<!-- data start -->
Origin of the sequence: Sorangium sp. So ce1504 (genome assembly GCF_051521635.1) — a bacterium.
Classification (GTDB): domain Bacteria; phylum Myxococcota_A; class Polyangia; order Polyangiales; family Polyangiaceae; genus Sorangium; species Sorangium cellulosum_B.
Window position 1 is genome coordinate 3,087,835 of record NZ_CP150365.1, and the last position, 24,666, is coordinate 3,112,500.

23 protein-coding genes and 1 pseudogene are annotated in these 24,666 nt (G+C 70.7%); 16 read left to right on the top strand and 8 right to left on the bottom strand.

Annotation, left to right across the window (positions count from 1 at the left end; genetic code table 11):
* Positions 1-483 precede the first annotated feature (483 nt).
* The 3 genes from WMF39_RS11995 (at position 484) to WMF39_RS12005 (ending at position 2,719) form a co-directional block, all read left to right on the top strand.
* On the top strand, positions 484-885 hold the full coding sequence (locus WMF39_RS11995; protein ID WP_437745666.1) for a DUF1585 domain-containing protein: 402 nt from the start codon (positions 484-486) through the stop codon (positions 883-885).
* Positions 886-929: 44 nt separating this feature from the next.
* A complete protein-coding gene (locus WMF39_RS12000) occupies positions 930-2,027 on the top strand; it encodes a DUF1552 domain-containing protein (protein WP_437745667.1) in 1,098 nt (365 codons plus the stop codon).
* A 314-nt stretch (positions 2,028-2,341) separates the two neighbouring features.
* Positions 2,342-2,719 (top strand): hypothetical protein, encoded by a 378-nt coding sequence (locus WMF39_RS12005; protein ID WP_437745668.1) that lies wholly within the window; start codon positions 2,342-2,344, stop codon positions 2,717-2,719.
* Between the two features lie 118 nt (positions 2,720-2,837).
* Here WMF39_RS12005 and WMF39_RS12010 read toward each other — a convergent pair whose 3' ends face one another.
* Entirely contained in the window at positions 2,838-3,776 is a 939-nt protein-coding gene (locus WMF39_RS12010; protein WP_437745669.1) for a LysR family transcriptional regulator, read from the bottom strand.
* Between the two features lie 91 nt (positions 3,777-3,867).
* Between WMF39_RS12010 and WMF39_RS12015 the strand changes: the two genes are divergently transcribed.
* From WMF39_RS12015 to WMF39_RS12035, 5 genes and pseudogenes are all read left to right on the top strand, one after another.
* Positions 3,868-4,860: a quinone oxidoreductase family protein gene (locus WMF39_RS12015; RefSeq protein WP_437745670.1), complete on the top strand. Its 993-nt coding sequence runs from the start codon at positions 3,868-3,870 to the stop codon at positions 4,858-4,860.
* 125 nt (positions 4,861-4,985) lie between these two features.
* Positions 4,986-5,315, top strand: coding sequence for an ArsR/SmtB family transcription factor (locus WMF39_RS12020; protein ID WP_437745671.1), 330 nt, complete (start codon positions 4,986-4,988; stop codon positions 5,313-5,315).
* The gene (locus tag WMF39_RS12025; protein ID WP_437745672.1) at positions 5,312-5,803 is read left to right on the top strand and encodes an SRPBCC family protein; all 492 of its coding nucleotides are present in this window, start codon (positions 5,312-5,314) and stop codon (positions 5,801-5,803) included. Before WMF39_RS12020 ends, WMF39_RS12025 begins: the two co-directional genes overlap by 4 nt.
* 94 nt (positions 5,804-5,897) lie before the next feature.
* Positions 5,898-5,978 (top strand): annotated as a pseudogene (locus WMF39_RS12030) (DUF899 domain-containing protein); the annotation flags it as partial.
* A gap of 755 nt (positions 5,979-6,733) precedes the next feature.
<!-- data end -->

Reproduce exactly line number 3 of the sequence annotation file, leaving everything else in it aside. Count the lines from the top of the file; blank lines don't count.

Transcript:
Window position 1 is genome coordinate 3,087,835 of record NZ_CP150365.1, and the last position, 24,666, is coordinate 3,112,500.